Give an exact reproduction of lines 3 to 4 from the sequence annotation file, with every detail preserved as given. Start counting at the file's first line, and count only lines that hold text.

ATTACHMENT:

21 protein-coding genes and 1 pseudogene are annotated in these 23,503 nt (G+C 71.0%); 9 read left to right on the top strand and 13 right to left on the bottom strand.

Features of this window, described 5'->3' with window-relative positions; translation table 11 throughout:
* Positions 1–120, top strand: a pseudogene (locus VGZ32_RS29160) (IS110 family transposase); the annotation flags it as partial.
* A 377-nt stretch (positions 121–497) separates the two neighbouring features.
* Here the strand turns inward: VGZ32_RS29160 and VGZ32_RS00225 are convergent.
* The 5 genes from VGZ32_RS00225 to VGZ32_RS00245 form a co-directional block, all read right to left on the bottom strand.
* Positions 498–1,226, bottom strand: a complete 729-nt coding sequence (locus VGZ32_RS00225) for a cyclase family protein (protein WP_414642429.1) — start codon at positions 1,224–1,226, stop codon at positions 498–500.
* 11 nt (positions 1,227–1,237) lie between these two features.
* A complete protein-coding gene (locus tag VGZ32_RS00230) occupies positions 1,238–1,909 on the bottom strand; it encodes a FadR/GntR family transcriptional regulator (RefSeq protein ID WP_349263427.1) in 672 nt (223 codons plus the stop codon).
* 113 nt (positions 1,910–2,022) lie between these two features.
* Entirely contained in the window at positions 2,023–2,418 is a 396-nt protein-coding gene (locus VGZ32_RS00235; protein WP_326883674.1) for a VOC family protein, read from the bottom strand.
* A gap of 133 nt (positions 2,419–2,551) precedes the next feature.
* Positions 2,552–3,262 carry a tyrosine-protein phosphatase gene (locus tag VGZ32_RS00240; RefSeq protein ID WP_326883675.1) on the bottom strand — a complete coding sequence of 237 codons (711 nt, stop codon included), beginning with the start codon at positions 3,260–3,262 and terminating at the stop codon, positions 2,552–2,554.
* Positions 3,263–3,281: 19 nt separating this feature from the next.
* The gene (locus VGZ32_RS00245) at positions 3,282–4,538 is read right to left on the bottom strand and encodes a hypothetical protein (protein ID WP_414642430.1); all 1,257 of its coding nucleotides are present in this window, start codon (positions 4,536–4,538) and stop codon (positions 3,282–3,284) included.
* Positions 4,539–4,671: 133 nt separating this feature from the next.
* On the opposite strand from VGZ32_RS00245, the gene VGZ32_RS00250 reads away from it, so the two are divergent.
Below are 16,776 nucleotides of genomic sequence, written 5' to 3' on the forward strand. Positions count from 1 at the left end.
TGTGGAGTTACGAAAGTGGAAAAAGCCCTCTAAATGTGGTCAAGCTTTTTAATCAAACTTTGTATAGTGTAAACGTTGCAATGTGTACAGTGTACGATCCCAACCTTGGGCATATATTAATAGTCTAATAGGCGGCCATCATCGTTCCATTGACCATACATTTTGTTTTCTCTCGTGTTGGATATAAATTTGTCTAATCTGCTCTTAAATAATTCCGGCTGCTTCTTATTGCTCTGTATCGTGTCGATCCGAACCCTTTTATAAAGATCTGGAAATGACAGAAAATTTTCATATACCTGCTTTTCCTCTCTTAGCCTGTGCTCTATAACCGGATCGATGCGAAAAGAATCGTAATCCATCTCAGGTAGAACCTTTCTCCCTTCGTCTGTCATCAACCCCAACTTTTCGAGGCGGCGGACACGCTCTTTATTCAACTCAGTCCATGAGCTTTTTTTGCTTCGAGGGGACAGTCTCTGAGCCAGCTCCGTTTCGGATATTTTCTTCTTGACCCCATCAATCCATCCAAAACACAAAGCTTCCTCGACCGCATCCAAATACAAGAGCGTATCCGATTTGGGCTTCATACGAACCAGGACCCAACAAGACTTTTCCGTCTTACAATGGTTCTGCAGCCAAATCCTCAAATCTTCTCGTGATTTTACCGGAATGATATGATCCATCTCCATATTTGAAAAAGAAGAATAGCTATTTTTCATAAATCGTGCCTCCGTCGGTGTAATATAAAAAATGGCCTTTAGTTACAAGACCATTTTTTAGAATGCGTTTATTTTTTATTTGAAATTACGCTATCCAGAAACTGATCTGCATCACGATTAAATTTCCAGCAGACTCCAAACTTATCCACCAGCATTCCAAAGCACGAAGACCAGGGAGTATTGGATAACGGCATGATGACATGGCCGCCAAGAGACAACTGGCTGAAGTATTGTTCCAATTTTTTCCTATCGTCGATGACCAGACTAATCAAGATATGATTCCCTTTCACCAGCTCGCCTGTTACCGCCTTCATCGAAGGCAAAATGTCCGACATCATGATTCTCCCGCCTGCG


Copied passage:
* Positions 1–120, top strand: a pseudogene (locus VGZ32_RS29160) (IS110 family transposase); the annotation flags it as partial.
* A 377-nt stretch (positions 121–497) separates the two neighbouring features.